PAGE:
The difficulty came from the nature of the biblical canon, which differs greatly from what may appear, at first, to be parallel cases. For instance, a book entitled An Introduction to Plato or The Philosophy of Jane Austen begins with the canonical limits of these two authors. Their origin from a single mind is the unifying core of their ideas.

Even a literary canon not determined by single authorship normally has some other recognizable factor providing a unitive core. In a book entitled An Introduction to the Romantics, for instance, the author is not obliged to spend a lot of pages explaining why Endymion is included and The Old Man and the Sea is left out.

Contrast such clarity of purpose with the task of identifying what ideas Chronicles and Job have in common, or picking out the themes shared by Nahum and Deuteronomy, or Jude and Luke. Since the New Testament was composed over several decades, and the Old Testament over several centuries, there is an inbuilt frustration in attempting to canonize either testament on the basis of its core ideas, to say nothing of uniting both testaments in a single canon.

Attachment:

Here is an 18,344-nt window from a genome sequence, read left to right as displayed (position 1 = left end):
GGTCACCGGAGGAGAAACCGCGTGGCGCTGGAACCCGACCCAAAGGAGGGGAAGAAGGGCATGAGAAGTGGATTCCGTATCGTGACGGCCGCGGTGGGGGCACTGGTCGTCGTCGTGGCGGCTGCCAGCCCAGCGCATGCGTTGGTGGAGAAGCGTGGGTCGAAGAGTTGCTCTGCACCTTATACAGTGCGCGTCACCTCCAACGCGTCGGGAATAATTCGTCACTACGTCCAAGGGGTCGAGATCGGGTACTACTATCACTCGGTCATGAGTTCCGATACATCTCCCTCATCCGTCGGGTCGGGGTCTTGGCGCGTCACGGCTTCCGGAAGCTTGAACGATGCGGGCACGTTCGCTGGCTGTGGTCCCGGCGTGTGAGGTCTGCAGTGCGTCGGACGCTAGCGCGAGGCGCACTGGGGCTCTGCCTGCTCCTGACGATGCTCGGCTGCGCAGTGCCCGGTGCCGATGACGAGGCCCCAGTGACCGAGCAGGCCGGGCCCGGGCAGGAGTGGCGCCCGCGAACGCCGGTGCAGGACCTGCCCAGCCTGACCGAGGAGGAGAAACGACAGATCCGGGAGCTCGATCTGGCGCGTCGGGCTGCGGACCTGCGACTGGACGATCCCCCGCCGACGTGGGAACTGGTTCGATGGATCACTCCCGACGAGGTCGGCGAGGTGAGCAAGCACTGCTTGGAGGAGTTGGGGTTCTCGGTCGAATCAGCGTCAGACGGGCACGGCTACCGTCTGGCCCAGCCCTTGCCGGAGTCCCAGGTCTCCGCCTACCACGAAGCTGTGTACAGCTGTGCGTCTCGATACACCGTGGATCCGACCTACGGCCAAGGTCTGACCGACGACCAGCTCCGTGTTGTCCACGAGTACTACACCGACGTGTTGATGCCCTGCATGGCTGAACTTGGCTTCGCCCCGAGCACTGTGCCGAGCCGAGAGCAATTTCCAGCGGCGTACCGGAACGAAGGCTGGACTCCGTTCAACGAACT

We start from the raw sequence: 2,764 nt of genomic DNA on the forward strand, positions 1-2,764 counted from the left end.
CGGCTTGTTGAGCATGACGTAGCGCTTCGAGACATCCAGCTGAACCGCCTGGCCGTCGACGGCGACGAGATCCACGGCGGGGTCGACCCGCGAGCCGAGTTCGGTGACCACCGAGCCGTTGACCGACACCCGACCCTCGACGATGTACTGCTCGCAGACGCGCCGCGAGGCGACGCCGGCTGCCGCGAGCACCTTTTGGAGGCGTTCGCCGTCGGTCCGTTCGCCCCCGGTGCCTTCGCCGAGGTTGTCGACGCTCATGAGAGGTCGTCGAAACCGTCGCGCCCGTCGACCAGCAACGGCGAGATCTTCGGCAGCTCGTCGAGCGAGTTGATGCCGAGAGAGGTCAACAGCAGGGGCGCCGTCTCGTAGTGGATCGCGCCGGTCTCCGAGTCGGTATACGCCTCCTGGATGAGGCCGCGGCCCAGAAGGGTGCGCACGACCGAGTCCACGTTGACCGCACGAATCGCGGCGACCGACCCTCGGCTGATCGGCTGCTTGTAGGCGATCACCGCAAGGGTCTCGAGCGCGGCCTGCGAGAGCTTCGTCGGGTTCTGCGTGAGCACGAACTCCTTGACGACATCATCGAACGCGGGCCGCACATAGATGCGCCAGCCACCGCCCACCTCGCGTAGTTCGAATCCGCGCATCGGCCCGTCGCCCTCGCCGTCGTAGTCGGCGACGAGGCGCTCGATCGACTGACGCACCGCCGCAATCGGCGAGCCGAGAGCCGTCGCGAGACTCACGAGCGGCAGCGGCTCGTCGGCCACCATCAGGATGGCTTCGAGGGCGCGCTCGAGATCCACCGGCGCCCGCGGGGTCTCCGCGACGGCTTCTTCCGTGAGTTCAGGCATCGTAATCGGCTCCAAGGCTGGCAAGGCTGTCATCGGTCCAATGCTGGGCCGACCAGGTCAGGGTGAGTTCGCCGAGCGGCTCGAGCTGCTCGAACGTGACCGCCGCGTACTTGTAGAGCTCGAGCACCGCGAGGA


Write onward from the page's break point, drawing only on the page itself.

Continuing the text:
A few years ago Remi Brague summed up the simple and easily recognized truth of the matter: "The unity of the Bible does not reside in the text itself, but in the experience of the people of Israel. That experience constitutes the common background upon which and in the light of which the texts have continuously been read and reread" (The Wisdom of the World, p. 44).

To be sure, there are multiple thematic doctrines found all through the Bible. The Bible's true and deeper unity, however, comes from the unified history of an identifiable entity--Israel and the Church. The biblical metaphor for that unity is the cultivated olive tree of Israel, into which, according to St. Paul, the believing Gentiles have been engrafted (Romans 11:16-28).